Week 4: A short one

So this is a short week for me.  In fact, it’s already over!  I’m heading to Orlando tomorrow to attend the ALA Annual Conference.  I’ll be attending as part of the Student to Staff program, which sends on student each from about 40 library schools nationwide to the annual conference.  I’ll be working with the Association for Library Collections and Technical Services, or ALCTS, and attending events in my spare time.  Hopefully I’ll learn a lot and be able to bring some of what I’ve learned back to my job.

My week with the academic library wasn’t cut short, although it will be next week.  But this week I worked some more on cataloging.  I really think I’m getting the hang of it now.  The library just got in a bunch of books on business (the school will be adding a business major in the near future) so I’ve been cataloging those, mostly on my own.  I kind of like it.  Once you get in a rhythm, it’s pretty easy going and fairly enjoyable.  There were two books that could not be found in OCLC, meaning we would have to create an original catalog entry for them.  Becky went over original cataloging procedures with me and told me that we would work on them some more next week.

Jacqueline also sent me a PowerPoint presentation that she and Becky had been working on.  It was an orientation to the library’s psychology resources and is designed to help students in psychology classes with their research.  Jacqueline and Becky are going to record dialogue for it and post it online.  Jacqueline wanted me to look it over and revise it to incorporate a narrative about two students looking for resources.  I worked on that a good bit, and I think I managed to make some decent revisions.  It should turn out well.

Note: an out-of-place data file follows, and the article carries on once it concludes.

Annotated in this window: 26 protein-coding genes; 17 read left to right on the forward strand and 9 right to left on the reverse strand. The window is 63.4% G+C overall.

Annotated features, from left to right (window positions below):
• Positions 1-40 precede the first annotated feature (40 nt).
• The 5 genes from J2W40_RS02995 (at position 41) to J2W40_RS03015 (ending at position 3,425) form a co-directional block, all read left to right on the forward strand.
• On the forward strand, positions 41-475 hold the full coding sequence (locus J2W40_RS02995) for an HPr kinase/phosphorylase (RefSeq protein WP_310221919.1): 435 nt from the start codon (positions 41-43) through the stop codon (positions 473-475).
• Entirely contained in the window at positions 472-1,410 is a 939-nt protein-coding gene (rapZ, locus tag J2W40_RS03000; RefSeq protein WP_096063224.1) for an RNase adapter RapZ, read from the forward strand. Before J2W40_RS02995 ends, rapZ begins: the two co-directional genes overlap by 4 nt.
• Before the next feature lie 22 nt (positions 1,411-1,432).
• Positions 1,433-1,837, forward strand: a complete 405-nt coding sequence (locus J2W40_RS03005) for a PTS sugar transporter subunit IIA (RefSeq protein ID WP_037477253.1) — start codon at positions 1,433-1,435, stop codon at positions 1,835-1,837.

I was only over at the public library for one day, so I didn’t have time to do a whole lot there.  There will obviously be no computer class this week, since I’ll be out of town.  I did do a little work on my class for next week, which focuses on internet and email basics.  I also started looking through the resources that I do have for appropriate reference books.  One of the books I ordered came in, so I looked through that a little, but I didn’t have time to do much.  I’ll really get into it next week.  Right now I’m focused on getting ready for the conference.  Maybe I’ll post about it if I have time.  If not, then you’ll know I was busy!


The first class and the end of the third week

Well, the rest of the week at the public library went about as smoothly as could be expected.  I did a good deal of preparing for the first computer class.  There was already a PowerPoint presentation that one of the previous interns had prepared, so I had a bit of a template to go by; I just had to make a few changes and adjust it how I saw fit.  I won’t be so lucky for the remaining classes though.  Those won’t have pre-made presentations; I’ll have to come up with them from scratch!  I still wanted to really make sure I had the presentation down, though.  If I’m going to teach people about computers, I have to make sure I know the material really well myself.